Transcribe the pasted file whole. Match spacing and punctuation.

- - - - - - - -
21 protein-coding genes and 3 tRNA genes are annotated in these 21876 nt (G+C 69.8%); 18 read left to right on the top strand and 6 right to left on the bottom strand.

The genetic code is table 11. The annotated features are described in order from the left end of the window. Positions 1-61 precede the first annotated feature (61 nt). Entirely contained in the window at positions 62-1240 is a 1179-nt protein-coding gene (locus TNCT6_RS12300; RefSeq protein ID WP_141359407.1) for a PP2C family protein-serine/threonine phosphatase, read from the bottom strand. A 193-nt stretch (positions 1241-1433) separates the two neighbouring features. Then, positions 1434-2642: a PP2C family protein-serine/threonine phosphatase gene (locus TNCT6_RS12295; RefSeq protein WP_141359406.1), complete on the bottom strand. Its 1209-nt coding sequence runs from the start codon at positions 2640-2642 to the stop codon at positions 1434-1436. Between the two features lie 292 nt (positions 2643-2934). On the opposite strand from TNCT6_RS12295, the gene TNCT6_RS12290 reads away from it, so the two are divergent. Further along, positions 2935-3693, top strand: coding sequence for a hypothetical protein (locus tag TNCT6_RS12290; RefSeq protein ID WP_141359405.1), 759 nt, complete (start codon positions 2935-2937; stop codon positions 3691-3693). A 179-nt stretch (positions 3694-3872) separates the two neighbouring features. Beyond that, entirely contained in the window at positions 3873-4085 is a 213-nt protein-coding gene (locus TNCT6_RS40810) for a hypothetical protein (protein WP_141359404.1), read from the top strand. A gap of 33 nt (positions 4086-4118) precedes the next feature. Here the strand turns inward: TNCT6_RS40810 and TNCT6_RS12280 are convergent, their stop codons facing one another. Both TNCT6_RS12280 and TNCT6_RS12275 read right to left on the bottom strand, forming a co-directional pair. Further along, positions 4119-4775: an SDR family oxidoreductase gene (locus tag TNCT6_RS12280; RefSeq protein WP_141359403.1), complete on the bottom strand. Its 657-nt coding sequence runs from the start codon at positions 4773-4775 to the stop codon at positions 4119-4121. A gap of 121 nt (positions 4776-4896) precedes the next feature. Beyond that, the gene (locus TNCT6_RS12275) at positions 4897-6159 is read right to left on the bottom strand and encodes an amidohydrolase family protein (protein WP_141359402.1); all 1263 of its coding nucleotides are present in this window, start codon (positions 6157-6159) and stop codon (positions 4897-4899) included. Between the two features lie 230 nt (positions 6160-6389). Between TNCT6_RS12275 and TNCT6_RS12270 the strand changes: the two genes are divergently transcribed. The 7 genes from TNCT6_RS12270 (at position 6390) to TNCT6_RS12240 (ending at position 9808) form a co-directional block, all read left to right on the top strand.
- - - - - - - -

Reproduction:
21 protein-coding genes and 3 tRNA genes are annotated in these 21876 nt (G+C 69.8%); 18 read left to right on the top strand and 6 right to left on the bottom strand.

The genetic code is table 11. The annotated features are described in order from the left end of the window. Positions 1-61 precede the first annotated feature (61 nt). Entirely contained in the window at positions 62-1240 is a 1179-nt protein-coding gene (locus TNCT6_RS12300; RefSeq protein ID WP_141359407.1) for a PP2C family protein-serine/threonine phosphatase, read from the bottom strand. A 193-nt stretch (positions 1241-1433) separates the two neighbouring features. Then, positions 1434-2642: a PP2C family protein-serine/threonine phosphatase gene (locus TNCT6_RS12295; RefSeq protein WP_141359406.1), complete on the bottom strand. Its 1209-nt coding sequence runs from the start codon at positions 2640-2642 to the stop codon at positions 1434-1436. Between the two features lie 292 nt (positions 2643-2934). On the opposite strand from TNCT6_RS12295, the gene TNCT6_RS12290 reads away from it, so the two are divergent. Further along, positions 2935-3693, top strand: coding sequence for a hypothetical protein (locus tag TNCT6_RS12290; RefSeq protein ID WP_141359405.1), 759 nt, complete (start codon positions 2935-2937; stop codon positions 3691-3693). A 179-nt stretch (positions 3694-3872) separates the two neighbouring features. Beyond that, entirely contained in the window at positions 3873-4085 is a 213-nt protein-coding gene (locus TNCT6_RS40810) for a hypothetical protein (protein WP_141359404.1), read from the top strand. A gap of 33 nt (positions 4086-4118) precedes the next feature. Here the strand turns inward: TNCT6_RS40810 and TNCT6_RS12280 are convergent, their stop codons facing one another. Both TNCT6_RS12280 and TNCT6_RS12275 read right to left on the bottom strand, forming a co-directional pair. Further along, positions 4119-4775: an SDR family oxidoreductase gene (locus tag TNCT6_RS12280; RefSeq protein WP_141359403.1), complete on the bottom strand. Its 657-nt coding sequence runs from the start codon at positions 4773-4775 to the stop codon at positions 4119-4121. A gap of 121 nt (positions 4776-4896) precedes the next feature. Beyond that, the gene (locus TNCT6_RS12275) at positions 4897-6159 is read right to left on the bottom strand and encodes an amidohydrolase family protein (protein WP_141359402.1); all 1263 of its coding nucleotides are present in this window, start codon (positions 6157-6159) and stop codon (positions 4897-4899) included. Between the two features lie 230 nt (positions 6160-6389). Between TNCT6_RS12275 and TNCT6_RS12270 the strand changes: the two genes are divergently transcribed. The 7 genes from TNCT6_RS12270 (at position 6390) to TNCT6_RS12240 (ending at position 9808) form a co-directional block, all read left to right on the top strand.